Despite his low strikeout rate, Senzatela is neither an elite command-and-control guy (last year he walked more than four batters per nine innings), nor an elite ground-ball guy (though he is in the top 20 in ground ball rate in the past four seasons). As a result, his numbers are subject to wild fluctuations based on the quality of contact he gives up. In his rookie season, Senzatela induced a lot of soft contact and posted a 108 ERA+ in 134 2/3 innings. Last year, however, Senzatela allowed hard contact on 44 percent of batted balls, according to Baseball Savant, which landed him in the bottom 4 percent of MLB pitchers. His walk rate jumped up, his HR/FB rate nearly doubled from 2018 to 2019, and his strand rate went through the floor to 62.9 percent, or 125th out of the 130 pitchers with at least 100 innings. Somewhat unsurprisingly, Senzatela’s ERA climbed from the mid-4.00s in his first two years to 6.71.
Senzatela has won both of his starts so far in 2020 and allowed just three runs while striking out nine batters in 11 innings. He probably won’t keep that pace up all year, but the Rockies don’t need him to. With Freeland and Márquez at the top of the rotation, all the Rockies need from Senzatela is bulk innings. That much he’s always been able to provide, even when bigger names have faltered.
In 2017, the Rockies made the playoffs for the first time since 2009, and they tapped Gray, then 25 years old, to start the wild-card game. (The assignment spoke volumes about Gray’s achievements that year, but the less said about that particular game the better.) By the middle of 2018, however, Gray had been optioned to the minors, just as Freeland would be a year later. Unlike Freeland, however, Gray’s underlying numbers still looked good, and he came back to right the ship: a 4.37 ERA in 14 starts after he was recalled to the majors, then a 3.84 ERA in 150 innings in 2019, good for a rotation-leading 135 ERA+.
Gray probably isn’t the no. 1 starter the Rockies hoped he would be when they drafted him third in 2013. But he’s continuing to evolve. His best tool coming out of college was his fastball velocity, but that’s given way to a heavy emphasis on the changeup this year.
Gray made a point to develop a more substantial changeup after lefties hit .272/.361/.457 against him in 2019, while right-handed hitters hit just .248/.298/.421. And sure enough, in just three starts this season, Gray’s already thrown half as many changeups as he did in 25 starts last year.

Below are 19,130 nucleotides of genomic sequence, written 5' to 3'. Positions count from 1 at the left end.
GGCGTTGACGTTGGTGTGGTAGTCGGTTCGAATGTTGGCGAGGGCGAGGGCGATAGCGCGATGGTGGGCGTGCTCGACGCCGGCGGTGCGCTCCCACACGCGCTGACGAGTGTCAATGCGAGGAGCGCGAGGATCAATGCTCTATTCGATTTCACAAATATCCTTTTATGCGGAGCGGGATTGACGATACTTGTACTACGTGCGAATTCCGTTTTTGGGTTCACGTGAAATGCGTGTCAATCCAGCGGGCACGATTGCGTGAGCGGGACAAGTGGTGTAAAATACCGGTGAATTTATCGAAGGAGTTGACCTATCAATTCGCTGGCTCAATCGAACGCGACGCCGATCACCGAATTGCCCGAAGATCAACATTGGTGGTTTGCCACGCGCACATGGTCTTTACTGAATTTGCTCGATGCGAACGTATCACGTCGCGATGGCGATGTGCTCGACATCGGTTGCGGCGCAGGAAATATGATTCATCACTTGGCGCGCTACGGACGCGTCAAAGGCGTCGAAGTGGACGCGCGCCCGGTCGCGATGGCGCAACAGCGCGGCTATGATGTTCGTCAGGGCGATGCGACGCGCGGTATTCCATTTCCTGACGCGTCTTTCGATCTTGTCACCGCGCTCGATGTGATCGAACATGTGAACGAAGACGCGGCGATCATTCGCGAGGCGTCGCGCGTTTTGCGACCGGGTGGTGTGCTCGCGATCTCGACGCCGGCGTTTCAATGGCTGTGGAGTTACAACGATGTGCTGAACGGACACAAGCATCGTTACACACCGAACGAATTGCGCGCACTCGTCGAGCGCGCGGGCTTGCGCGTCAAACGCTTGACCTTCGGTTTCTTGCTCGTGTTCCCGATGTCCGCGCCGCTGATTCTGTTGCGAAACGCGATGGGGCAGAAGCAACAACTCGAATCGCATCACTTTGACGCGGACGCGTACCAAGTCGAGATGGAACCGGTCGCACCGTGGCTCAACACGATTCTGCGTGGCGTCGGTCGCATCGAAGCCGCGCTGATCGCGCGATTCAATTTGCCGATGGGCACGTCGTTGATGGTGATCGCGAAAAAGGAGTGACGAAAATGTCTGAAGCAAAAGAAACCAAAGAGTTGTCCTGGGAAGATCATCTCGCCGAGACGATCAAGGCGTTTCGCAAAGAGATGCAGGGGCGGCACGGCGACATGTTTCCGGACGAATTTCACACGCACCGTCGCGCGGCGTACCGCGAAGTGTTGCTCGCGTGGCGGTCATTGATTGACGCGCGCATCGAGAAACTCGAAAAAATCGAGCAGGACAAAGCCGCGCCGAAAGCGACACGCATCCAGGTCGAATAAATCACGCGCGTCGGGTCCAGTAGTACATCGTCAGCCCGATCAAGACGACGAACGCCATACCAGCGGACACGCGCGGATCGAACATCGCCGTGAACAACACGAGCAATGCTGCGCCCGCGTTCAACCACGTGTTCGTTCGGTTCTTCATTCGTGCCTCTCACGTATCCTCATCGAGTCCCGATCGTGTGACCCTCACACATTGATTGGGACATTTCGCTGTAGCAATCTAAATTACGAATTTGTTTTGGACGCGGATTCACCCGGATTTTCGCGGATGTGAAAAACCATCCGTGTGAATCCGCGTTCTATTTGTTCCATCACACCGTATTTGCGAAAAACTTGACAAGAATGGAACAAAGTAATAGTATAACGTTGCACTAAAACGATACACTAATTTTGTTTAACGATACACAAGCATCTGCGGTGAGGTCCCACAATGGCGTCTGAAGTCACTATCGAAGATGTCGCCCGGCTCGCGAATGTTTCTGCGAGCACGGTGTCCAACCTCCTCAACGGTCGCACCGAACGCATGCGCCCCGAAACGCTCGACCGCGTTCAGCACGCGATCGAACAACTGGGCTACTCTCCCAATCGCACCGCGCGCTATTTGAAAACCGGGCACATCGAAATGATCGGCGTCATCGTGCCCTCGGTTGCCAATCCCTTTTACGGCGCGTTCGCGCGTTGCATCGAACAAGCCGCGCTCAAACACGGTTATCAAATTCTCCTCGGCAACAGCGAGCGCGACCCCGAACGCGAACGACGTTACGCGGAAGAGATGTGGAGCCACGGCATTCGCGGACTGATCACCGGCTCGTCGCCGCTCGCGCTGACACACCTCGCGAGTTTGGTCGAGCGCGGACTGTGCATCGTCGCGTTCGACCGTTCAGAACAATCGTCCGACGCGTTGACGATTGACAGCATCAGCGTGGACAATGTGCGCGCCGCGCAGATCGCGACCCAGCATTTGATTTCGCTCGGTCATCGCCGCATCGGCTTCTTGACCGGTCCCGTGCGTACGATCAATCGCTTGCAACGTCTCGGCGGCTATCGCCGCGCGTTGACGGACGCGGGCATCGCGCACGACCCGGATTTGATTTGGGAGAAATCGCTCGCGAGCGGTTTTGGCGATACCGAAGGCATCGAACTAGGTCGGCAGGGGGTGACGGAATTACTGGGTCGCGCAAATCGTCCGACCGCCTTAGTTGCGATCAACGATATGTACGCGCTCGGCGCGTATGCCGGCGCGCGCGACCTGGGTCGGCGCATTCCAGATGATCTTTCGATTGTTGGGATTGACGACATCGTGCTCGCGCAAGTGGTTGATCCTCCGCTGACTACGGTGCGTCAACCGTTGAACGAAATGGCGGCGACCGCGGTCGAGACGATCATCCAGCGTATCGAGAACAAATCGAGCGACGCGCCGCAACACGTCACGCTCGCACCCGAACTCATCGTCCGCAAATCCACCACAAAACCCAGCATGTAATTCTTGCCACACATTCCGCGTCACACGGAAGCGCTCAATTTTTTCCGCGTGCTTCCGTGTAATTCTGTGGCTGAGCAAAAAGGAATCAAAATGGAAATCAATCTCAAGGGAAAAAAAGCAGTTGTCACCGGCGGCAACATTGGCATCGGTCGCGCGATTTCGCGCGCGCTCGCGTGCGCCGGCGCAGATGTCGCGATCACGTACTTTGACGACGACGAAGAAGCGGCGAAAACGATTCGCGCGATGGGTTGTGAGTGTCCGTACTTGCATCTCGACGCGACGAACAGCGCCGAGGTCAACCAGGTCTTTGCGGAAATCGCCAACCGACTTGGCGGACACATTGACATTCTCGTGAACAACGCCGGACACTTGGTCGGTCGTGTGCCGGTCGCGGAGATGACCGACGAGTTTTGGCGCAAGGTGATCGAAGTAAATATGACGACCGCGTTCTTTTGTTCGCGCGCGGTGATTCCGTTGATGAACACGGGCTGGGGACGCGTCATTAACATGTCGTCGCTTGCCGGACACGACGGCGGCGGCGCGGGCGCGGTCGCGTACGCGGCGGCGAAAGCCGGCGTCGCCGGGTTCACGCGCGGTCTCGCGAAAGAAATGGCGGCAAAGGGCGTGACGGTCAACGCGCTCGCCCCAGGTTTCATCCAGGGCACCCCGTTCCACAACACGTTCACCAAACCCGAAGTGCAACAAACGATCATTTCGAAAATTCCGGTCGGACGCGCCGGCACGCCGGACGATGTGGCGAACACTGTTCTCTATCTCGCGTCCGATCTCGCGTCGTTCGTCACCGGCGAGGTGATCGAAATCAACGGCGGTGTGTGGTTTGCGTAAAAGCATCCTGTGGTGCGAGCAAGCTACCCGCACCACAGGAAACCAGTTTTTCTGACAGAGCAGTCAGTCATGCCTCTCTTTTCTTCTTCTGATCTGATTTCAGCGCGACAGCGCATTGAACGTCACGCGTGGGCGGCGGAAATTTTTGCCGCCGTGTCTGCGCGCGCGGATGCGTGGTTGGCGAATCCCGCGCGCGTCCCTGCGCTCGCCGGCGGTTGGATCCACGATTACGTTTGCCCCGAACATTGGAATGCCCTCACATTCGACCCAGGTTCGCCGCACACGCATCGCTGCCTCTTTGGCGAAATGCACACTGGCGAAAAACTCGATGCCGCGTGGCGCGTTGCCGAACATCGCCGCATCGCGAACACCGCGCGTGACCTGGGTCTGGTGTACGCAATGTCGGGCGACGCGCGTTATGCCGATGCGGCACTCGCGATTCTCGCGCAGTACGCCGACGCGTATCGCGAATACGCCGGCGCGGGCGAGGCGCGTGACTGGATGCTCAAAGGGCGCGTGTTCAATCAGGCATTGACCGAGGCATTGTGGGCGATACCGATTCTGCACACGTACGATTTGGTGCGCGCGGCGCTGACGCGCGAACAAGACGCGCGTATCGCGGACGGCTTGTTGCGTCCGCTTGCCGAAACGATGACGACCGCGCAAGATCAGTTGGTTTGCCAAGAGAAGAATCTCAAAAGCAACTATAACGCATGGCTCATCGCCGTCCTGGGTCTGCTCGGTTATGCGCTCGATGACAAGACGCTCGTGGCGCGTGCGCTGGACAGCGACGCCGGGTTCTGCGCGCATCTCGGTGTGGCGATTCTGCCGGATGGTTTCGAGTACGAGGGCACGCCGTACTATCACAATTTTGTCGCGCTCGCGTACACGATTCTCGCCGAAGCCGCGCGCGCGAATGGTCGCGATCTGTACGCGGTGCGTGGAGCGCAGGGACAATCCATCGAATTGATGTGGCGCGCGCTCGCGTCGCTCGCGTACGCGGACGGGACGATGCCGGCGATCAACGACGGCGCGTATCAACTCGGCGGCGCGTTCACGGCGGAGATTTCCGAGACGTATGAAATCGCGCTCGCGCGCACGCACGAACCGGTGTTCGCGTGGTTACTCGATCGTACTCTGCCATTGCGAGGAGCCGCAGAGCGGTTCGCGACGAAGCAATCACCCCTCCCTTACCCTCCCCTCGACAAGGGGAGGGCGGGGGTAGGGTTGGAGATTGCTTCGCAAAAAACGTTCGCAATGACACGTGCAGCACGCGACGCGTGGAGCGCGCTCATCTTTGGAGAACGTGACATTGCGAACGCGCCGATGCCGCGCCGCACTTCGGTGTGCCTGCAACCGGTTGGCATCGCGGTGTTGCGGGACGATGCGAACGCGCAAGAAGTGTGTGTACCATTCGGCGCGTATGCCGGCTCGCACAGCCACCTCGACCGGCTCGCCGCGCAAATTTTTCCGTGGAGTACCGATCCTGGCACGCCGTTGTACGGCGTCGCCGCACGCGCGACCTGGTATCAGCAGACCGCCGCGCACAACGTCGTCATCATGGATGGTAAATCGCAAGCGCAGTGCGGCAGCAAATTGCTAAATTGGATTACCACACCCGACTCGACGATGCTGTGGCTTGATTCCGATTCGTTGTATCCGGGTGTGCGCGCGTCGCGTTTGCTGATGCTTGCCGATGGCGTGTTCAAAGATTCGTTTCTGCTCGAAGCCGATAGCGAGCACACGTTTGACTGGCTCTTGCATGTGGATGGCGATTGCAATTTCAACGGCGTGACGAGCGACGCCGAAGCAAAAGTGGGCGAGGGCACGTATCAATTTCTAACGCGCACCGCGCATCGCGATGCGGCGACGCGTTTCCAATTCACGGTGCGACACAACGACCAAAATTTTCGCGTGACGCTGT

None of these pitchers are performing at a new level, but the big question for the Rockies’ rotation is consistency, rather than talent. How sustainable is this?
Well, if one were to look for a common trend between these four pitchers in the season’s first two weeks, two things come up. First, these pitchers are all throwing way more changeups than they did last year; second, they all have outrageously low opponent BABIPs. The latter indicates, perhaps unsurprisingly, that the Rockies might not sustain a .750 winning percentage all season, and that they might not end the year allowing roughly as many runs per game as the 1971 Orioles.
But they don’t need to be that good. Or even as good as the Dodgers’ or (when healthy) the Nationals’ rotations. This group is clearly good enough to get to the playoffs and to scare any opponent in a three-game first-round series. Beyond that, it’s tough to say, and a lot will depend on what the Rockies can rustle up behind Senzatela. The one pitcher outside this group to make a start for Colorado this year is Chi Chi González, who allowed three runs in three innings in his only appearance.
The Rockies probably won’t stay ahead of the Dodgers until the end of September. (Or even the end of August.) But they’re six games over .500 in a season when .500 will probably be good enough to make the postseason. And while I still have concerns about the offense, this rotation is undoubtedly playoff-quality. When Márquez and Gray have struggled in the past few years, it’s been for strange reasons, and while Freeland’s disastrous 2019 had a clearer cause, he seems to have fixed what ailed him last year.
We’re finally seeing what the Rockies’ talented stable of homegrown pitchers can do when they’re all on their game. And it turns out that’s launching Colorado into first place.
All advanced stats current through Wednesday’s games.